Add a new key to your web.config file called "ImagesFolder".

    <!-- "ImagesFolder" is used only for .ashx or ShowImage.aspx -->
    <add key="ImagesFolder" value="c:\temp"/>

The rest of the code is the same as the case of the JPGHandler, except that you must construct the FileName path yourself:

   string imagesFolder = ConfigurationSettings.AppSettings["ImagesFolder"].ToString();
   string FileName = Path.Combine(imagesFolder, 

The calls to .TrimStart() at the end of the statement are required, because the Path.Combine() gets confused if the second argument starts with a leading slash (it's almost like being in a pub!).

Compile your code and place an image tag on your page, but make sure that that you append .ashx to the end of the image name as shown above. Also, ensure that the physical image file is in C:\temp or whatever you have specified for the ImagesFolder value in web.config.

As you'll see, the ASHXHandler class is now handling these image calls by reading them from the ImagesFolder folder and behaving exactly as we want it to. It's possible to use the same method by working with the images in their default folders within your application, but then there's nothing stopping some of the smarter hotlinkers from going straight to the .jpg files rather than .jpg.ashx files; so it makes sense to use the non-browsable folder.

If .ashx is not available to you, there's the .resources extension, which has also been mapped to the ASP.NET ISAPI DLL. Analogously, your images would be called lifeonmars.jpg.resources rather than lifeonmars.jpg.ashx.

If this doesn't work for you at all, then your host may have removed these mappings in their paranoid meanderings. But don't lose hope, there's still another way - the Dynamic ASP.NET page method, presented on the next page.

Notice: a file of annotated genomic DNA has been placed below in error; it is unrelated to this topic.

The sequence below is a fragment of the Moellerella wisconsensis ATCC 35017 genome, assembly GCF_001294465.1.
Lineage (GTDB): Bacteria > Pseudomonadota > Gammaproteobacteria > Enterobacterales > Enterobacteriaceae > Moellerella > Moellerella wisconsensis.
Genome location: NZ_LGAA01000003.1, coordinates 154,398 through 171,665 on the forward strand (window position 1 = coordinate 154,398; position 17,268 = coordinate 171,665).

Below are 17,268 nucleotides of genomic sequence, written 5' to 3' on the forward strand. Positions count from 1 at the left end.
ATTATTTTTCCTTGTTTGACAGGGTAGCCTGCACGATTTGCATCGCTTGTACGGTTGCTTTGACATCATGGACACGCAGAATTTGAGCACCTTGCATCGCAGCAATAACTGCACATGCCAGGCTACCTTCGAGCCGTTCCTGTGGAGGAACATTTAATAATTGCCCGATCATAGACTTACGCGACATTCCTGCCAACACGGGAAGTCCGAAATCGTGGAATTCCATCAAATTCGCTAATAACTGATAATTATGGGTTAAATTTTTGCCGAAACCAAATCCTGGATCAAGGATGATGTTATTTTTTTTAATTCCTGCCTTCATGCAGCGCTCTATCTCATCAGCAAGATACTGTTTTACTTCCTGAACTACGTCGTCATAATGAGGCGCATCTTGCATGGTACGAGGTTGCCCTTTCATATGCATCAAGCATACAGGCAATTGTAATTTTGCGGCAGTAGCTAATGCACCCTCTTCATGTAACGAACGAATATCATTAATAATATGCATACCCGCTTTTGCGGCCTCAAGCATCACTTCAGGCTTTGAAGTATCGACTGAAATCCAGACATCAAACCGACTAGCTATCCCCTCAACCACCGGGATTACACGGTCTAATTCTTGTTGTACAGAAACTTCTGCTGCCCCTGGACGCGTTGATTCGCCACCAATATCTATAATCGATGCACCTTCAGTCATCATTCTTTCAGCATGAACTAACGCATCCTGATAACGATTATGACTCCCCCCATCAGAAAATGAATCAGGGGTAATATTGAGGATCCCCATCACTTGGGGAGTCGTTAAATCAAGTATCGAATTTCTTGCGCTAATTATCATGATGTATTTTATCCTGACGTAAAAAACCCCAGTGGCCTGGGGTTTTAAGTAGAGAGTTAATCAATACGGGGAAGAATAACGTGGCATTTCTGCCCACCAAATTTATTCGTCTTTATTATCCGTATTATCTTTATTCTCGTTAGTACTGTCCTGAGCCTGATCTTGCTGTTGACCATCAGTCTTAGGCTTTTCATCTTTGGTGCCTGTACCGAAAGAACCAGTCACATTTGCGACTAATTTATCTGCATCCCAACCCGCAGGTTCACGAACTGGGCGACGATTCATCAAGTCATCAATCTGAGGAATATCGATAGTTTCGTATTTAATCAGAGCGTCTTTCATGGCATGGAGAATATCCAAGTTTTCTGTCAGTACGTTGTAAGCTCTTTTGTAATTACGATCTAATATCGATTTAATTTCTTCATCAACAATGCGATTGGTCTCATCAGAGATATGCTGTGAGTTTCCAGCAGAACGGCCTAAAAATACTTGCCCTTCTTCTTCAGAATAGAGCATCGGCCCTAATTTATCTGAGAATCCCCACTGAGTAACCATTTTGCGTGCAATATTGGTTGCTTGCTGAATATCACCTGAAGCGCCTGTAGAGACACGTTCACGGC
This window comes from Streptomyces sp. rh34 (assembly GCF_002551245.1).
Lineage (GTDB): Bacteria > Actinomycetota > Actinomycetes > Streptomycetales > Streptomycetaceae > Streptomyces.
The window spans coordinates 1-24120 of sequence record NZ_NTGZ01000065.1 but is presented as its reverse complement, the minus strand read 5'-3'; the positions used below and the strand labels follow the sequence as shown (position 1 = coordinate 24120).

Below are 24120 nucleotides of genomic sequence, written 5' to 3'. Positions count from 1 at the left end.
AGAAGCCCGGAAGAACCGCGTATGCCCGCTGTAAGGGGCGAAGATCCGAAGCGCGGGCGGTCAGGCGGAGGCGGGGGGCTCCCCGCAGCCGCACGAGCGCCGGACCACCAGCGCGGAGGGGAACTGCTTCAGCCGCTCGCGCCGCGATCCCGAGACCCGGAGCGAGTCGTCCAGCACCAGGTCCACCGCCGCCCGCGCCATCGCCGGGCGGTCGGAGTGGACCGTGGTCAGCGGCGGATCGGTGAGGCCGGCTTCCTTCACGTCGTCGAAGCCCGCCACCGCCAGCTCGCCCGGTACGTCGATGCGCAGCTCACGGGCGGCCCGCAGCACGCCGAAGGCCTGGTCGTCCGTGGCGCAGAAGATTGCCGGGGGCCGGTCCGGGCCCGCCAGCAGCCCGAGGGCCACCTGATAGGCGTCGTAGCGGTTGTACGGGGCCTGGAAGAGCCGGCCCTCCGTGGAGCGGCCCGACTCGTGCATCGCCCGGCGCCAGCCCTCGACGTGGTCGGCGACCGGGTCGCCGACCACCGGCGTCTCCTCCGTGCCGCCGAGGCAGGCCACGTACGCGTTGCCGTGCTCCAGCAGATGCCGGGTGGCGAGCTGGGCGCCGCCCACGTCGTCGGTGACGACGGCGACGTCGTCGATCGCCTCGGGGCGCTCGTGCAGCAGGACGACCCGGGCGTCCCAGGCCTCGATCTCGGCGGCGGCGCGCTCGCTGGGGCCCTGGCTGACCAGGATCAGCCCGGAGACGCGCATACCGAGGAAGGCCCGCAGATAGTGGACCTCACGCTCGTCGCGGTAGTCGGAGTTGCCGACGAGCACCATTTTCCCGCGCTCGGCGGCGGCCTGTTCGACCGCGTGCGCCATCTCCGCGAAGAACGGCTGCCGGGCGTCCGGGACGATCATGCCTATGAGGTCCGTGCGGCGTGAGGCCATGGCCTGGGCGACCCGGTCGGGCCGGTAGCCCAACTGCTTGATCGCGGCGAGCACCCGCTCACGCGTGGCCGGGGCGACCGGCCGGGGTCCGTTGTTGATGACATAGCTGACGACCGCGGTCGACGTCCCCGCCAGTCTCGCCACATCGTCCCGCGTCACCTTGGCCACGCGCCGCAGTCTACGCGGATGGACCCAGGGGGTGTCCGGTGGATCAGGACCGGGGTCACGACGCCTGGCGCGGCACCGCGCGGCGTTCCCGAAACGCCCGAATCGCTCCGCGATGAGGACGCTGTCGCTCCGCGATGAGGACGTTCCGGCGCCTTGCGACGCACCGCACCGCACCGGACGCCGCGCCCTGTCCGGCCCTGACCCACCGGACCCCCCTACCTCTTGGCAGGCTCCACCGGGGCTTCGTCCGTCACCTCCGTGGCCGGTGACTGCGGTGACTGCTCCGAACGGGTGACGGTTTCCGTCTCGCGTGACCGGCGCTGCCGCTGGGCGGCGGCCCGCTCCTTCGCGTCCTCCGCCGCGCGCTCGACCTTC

The Dynamic ASP.NET Image Method

Again, thanks to ASP.NET's versatility, you can work around the lack of any sort of file extension mappings that your hosts may have presented you with. You can get an ASP.NET page to handle your images for you, wherein you specify the image to load in the querystring parameter for the page.

<img src="ShowImage.aspx?image=lifeonmars.jpg"
     alt="Life on Mars" />

Your ShowImage.aspx page will look at the querystring parameter, get the image from the ImageFolder file specified in the previous step (you still don't want the images to be browsable), and serve it out. Create a page called ShowImage.aspx in your project and remove everything in design view except for the @Page directive. The codebehind for ShowImage.aspx will look almost exactly the same as it did for the ASHXHandler. The only difference is that you get your FileName from the querystring parameters and combine it with what you've specified in web.config for ImagesFolder.

//Get the folder where the images are actually stored.
string imagesFolder =
bool hotLinkPrevent =

//Get the requested image
string FileName = Path.Combine(imagesFolder,

This is the simplest method to implement. There are no configuration changes anywhere; it's just a matter of calling the ShowImage.aspx page and passing the right parameter. It's a little bit more work than simply calling the image, but it helps you with the main purpose.

That said, there is a 'bonus' for those of you who are on a shared hosting platform on the next page.

The .htaccess and Dynamic Image Method